How could these two conditions co-exist in one patient? The man’s caretakers found several ties that bound them to each other. Immortality is a common symptom of both lycanthropy and Cotard’s syndrome. His sins in life, one of them being sexual contact with a sheep, were explained as the cause of his death, and zoophilia and bizarre and chaotic sexuality in general are often expressed in a primitive way by lycanthropes (the prevalence rate of zoophilia – both actual sexual contact and sexual fantasies – is significantly higher among psychiatric patients, 55%, than control groups, 10 and 15%). In addition to the paradoxical pairing of the delusions of being dead and immortal in Cotard’s syndrome, the man’s lycanthropy presented its own paradox. In Persian folklore, the dog is both a symbol of loyalty and a symbol of impureness. The man’s sexual history with sheep, coupled with his desire to protect his sheep-daughters and many dogs’ roles as herders and protectors of flocks, adds another layer of paradox. It was concluded that zoophilic orientation associated with a sense of guilt was a driving factor in causing his delusions.

The man was given medication and six sessions of electro-convulsive therapy and after two weeks, the main symptoms were relieved. The sheep, though…the sheep would never be the same.

(Note: This post has been edited from it’s original version in an effort to make the information in the first two paragraphs flow more easily. Info was moved around and rewritten slightly, but no information was removed, nor additional information added).

Reference: Nejad AG, & Toofani K (2005). Co-existence of lycanthropy and Cotard’s syndrome in a single case. Acta psychiatrica Scandinavica, 111 (3) PMID: 15701110

Image: German woodcut of werewolf, 1722.


This is a test. Keep calm and carry on.



The Batronaut, A True American Hero

The Batronaut, a free-tailed bat whose age was unknown, passed away on Sunday, March 15 near his perch on the north side of the Space Shuttle Discovery’s external fuel tank at the Kennedy Space Center in Cape Canaveral, Florida. The cause of death is believed to be the 1400°C exhaust of the shuttle’s rocket boosters.

The Batronaut is believed to have been a resident of the Merritt Island National Wildlife Refuge and enjoyed sleeping upside down and eating bugs.

The Batronaut will be fondly remembered by America as the bat that almost made it into space. An account of his final hours, “Interim Problem Report 119V-0080,” has been written by NASA’s Systems Engineering and Integration team.

In lieu of flowers, please build a bat house.


Here it is…

The best science reporting of 2008!


U.N. is watering the garden (of Eden)

In any history class you’ve ever taken, the first thing you probably talked about was the Fertile Crescent. The half-moon shaped chunk of land in the Middle East, watered by the Nile, Euphrates and Tigris rivers, was the birthplace of human civilization. Today, we associate the area with endless deserts, oil and improvised explosive devices.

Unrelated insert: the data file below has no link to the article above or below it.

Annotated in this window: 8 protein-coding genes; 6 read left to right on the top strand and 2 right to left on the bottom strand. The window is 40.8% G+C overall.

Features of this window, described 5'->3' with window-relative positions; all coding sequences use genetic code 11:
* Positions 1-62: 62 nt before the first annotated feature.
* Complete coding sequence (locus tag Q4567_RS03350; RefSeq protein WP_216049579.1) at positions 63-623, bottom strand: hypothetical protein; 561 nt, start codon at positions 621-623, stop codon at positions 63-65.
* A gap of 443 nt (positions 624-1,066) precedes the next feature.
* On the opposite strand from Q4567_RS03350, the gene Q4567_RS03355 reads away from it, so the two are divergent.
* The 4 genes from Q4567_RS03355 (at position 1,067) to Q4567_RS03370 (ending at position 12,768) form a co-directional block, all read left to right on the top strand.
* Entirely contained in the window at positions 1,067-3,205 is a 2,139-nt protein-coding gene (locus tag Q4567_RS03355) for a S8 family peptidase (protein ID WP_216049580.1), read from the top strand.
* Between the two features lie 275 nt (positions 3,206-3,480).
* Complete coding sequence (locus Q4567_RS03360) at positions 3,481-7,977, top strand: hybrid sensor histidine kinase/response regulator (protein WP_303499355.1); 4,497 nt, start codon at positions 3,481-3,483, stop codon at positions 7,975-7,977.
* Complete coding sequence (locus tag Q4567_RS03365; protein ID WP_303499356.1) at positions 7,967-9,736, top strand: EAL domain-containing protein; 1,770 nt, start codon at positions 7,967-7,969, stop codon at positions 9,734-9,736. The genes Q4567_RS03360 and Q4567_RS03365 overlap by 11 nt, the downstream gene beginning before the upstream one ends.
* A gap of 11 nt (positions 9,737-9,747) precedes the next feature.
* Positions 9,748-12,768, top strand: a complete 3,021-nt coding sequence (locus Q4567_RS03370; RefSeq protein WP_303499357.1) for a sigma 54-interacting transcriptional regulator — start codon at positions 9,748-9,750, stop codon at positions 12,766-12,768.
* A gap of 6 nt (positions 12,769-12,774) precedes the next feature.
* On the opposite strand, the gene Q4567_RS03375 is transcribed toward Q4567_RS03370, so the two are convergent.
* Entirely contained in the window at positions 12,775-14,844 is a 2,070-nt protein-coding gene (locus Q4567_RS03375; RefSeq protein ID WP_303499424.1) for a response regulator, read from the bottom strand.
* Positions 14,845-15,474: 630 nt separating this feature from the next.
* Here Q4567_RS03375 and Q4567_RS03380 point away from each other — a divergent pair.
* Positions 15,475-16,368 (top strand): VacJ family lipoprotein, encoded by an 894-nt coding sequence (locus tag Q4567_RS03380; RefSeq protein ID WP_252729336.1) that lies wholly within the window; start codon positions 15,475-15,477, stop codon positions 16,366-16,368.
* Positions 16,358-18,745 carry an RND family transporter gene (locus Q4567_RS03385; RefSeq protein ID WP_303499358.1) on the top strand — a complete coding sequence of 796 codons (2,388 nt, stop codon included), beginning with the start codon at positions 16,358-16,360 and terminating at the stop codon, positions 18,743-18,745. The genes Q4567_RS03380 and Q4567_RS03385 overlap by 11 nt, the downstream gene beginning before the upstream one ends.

But that’s about to change. The endless desert part, anyway. Last Friday, the United Nations announced a plan to restore Iraq’s wetlands (according to some scholars, the site of the Garden of Eden) and list them as a World Heritage Site.

The Iraqi wetlands (saying it over and over doesn’t make the idea seem any less weird, does it?) once covered a tens of thousands of square miles and were home to snakes, lizards, frogs, fish, water buffalo, gazelles, jerboa, birds and tribes of people known as the Marsh Arabs or Ma ˤdān (‘dweller in the plains,” a disparaging name given to them by desert tribes).

Today, the wetlands are mostly decimated. First, fighting during the Iran-Iraq War spilled into the area. Then, in the 1990s, Saddam Hussein began draining the area and diverting water flow in order to expand military access to the land, gain more political control over the Marsh Arabs and flush out rebels after a failed Shia uprising.

When U.S. forces invaded in 2003, only some 400 square miles of marsh remained. Once Hussein’s regime was brought down, locals began destroying the dams that held water back and allowed the wetlands to flood again. Today, more than half the original wetlands have been restored, and thousands of birds and fish, as well as the Marsh Arabs, have returned to the land.

The U.N.’s project, which is being partially funded by Italy, will concentrate providing safe drinking water and renewable energy for the Marsh Arabs, planting reed banks and beds and managing the re-flooded areas to ensure the return of plant life. If all goes well, Iraq could be able to approach the World Heritage Committee for listing in two years.

Image: “Marsh Arabs poling a traditional mashoof in the marshes of southern Iraq.” Wikimedia Commons/U.S. Army Corps of Engineers Digital Visual Library


Blue Whales going to farther depths

When you enjoy the simple pleasures that I do – heavy metal, zombie movies, all things Batman – it’s not often that life imitates art in a way that you can appreciate. Sometimes, though, Mother Earth will surprise me with just how cool she is.

Case in point: Generations of musicians have been taking Black Sabbath-esque riffs and dragging them to lower, slower depths. We’re at the point now where some of the best guitar riffs are just a single chord degrading over the course of a few minutes at 32Hz.

The songs of male blue whales, long thought to be the way they attract mates, have likewise been getting lower over the last 40 years, and in some populations have dropped in frequency by as much as 30 percent (mind you that whale songs were already mostly too low for human ears to hear).

Besides a desire to jump on the drone bandwagon before the Next Big Thing comes along, what could be prompting the whales to lower their songs so much, so quickly?

The scientists researching the trend can’t explain it, but hypothesize that it might be because the whale population is rebounding after years of commercial whaling bans, and with more whales around, a lower song gives a male an edge when attracting a mate.